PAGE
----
A few individuals, including a manufacturing engineering student by the name of David Clark, has his finals on Wednesday and Thursday, but still made an effort to turn up just to hear the speakers (who also happens to be a huge Cabume fan which is why he gets the mention!)

Adam Knight from Mobile Mind has a medical science background, had very little business experience and so wanted to find out how to draw up a business plan, understand how to assess the markets and experience working with random people towards a common idea.

Paul from Lectora works in finance in London, came for fun but quite obviously had picked up the start-up lingo – happily throwing around USPs (unique selling points) and MVPs  (minimum viable product) in his new found vocabulary.

In asking what people had gained most from the weekend, a recurring word that popped up was networking. Regardless of how you feel about it – it is quite easy for those who have been indoctrinated into thinking it is the be-all and end-all of a successful business, to forget that many despise the sometimes superficial nature of networking for the sake of networking – I personally am fascinated in discovering interesting individuals and prefer to think of it as a form of social knowledge-sharing.

In attending this event in particular, you’d be hard-pressed not to find someone from Cambridge with an interesting background. As an example, on the Sunday just before the teams were due to make their final presentations, I discovered Chris Arnold – a tech entrepreneur whose product Percollate helps marketers discover their audience using social media, actually helped Idea Transform target and encourage more developers in the surrounding area to take part in the event.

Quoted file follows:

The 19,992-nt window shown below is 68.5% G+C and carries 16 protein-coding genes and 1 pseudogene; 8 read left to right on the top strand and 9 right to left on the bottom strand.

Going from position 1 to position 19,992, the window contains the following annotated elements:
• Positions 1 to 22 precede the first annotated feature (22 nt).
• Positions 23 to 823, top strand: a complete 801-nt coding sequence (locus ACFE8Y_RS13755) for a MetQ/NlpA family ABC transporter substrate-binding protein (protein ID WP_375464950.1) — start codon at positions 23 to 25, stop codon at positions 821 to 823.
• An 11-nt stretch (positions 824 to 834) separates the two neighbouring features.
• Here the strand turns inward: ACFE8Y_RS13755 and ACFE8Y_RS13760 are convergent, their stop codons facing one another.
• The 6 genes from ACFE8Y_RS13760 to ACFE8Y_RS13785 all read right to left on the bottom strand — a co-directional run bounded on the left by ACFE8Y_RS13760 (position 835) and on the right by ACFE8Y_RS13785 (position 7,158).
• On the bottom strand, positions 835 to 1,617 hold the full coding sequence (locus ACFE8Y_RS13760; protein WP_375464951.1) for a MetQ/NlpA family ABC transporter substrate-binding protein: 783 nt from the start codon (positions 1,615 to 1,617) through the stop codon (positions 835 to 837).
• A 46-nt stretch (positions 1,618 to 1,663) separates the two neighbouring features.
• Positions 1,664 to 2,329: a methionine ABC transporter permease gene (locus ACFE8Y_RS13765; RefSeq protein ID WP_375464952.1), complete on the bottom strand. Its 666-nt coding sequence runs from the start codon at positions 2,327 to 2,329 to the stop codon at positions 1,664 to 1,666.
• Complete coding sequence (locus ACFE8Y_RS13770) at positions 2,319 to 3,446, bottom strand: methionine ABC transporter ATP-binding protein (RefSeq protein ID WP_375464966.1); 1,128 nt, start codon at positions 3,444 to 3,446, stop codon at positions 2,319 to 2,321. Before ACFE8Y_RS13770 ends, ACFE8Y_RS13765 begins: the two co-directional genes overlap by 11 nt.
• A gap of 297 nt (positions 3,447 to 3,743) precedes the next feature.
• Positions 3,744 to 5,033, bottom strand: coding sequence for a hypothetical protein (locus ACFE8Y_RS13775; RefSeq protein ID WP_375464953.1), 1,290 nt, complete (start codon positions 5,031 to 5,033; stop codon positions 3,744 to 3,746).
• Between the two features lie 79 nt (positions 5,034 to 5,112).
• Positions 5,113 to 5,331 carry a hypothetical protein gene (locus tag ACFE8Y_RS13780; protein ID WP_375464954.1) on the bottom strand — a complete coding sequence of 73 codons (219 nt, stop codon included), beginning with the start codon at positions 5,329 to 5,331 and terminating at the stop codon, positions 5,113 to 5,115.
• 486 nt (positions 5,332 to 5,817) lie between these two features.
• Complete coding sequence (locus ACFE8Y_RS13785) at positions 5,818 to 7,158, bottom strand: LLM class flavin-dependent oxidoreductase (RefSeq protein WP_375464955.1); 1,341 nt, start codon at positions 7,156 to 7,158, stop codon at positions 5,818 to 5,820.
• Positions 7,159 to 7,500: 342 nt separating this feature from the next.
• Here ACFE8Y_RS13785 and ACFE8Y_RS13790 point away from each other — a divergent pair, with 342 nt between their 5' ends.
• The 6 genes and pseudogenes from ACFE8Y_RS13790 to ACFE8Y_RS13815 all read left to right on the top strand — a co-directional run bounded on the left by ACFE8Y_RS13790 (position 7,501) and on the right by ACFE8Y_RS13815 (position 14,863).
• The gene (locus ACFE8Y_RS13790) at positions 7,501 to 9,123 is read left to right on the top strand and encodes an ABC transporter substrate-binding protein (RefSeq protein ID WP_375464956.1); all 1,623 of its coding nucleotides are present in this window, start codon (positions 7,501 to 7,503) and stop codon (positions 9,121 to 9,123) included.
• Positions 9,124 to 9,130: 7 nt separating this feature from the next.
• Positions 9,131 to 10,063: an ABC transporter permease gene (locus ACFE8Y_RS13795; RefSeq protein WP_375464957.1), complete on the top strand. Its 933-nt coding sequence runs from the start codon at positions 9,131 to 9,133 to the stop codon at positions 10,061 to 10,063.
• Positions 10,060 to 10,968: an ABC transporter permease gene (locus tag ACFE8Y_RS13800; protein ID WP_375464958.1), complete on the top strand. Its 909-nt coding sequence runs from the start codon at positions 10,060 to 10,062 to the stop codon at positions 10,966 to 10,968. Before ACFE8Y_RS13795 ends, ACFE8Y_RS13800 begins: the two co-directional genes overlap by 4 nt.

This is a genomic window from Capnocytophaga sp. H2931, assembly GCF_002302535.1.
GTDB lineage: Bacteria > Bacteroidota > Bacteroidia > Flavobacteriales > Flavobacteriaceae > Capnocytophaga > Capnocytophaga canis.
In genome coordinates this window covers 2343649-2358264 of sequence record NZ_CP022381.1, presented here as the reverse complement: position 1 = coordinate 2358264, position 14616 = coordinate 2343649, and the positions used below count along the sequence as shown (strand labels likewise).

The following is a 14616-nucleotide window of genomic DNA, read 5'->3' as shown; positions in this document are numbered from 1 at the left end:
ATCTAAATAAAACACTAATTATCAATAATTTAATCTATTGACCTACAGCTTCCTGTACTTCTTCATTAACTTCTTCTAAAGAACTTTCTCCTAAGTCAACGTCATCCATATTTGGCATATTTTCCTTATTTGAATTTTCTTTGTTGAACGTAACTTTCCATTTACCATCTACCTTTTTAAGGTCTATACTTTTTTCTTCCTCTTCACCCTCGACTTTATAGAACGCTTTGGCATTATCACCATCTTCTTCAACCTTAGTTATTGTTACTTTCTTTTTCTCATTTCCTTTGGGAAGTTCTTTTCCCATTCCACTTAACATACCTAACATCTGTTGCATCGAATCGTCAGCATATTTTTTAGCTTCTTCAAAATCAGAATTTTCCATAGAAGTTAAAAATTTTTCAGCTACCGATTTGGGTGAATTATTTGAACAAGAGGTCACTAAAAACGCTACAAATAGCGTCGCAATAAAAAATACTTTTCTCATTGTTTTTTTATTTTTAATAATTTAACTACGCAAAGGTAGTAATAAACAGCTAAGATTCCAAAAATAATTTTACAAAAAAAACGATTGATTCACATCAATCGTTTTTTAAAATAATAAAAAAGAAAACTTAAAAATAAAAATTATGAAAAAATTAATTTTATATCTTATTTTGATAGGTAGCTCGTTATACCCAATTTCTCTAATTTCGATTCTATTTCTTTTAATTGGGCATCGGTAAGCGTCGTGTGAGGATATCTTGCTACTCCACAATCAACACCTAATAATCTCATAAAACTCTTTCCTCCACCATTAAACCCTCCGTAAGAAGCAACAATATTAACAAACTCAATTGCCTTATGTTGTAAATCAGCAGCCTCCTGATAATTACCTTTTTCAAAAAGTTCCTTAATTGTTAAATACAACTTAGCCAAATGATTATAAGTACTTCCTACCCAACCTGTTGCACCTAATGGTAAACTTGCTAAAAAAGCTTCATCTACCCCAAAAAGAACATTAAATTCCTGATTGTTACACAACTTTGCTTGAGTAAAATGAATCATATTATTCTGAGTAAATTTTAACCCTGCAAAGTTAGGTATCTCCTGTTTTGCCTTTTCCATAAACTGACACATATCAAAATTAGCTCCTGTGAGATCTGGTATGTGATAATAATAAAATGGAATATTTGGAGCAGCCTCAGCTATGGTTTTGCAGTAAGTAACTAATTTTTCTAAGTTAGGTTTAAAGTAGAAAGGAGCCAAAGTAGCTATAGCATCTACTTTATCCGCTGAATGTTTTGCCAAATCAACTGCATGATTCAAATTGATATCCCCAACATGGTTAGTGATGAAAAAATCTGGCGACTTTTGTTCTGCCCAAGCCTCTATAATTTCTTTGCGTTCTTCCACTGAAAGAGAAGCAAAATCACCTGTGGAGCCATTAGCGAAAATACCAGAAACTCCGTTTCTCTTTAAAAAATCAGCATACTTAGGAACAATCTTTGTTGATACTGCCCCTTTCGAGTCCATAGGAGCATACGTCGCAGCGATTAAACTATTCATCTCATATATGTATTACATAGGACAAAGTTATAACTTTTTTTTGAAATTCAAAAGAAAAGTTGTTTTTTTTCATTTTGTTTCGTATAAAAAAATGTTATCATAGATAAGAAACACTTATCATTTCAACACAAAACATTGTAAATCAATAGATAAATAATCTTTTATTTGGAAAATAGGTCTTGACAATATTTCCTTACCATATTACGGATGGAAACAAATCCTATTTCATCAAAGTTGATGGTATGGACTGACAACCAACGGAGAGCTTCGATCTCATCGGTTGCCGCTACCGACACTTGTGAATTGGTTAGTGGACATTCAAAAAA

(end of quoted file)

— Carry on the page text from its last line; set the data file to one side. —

Even the photographer, Sam Kuper has his own business – Techno Wrangler – offering a number of technology services. If that’s not enough, I inadvertently discovered the face which is Puffles the dragon fairy!

During the course of writing this article, being a nerd-in-spirit I decided to award the fictitious prize of best anecdote of the weekend to Billy Boyle. Boyle chose to have his business in Cambridge ultimately because of the people. It went something likethe square root of i without an answer using maths symbols this:

He and a few friends were at the Champion of the Thames pub having a drunken conversation over what the square root of ‘i‘ is. After a heated debate, he found a blackboard in the gents, onto which he randomly decided to pose the question (right). Fifteen minutes later, upon returning to the toilets, he saw a response (below).

If you wanted to take part in the event but couldn’t make it this year and really wanted to, be sthe square root of i answer in equationsure to put it in your calendar for 2013, you never know what lies in store for you – in Bradford’s words, it’s all about the journey.

 

 

UPDATE: This is an update but by no means an afterthought. This feat of an event could not have been accomplished without the vision of the organisers: Chris, Mauro and Jeremy. Mauro said that so long as you have a good idea people are always willing to help. A little modest I’d say, have a moment and take some credit for it!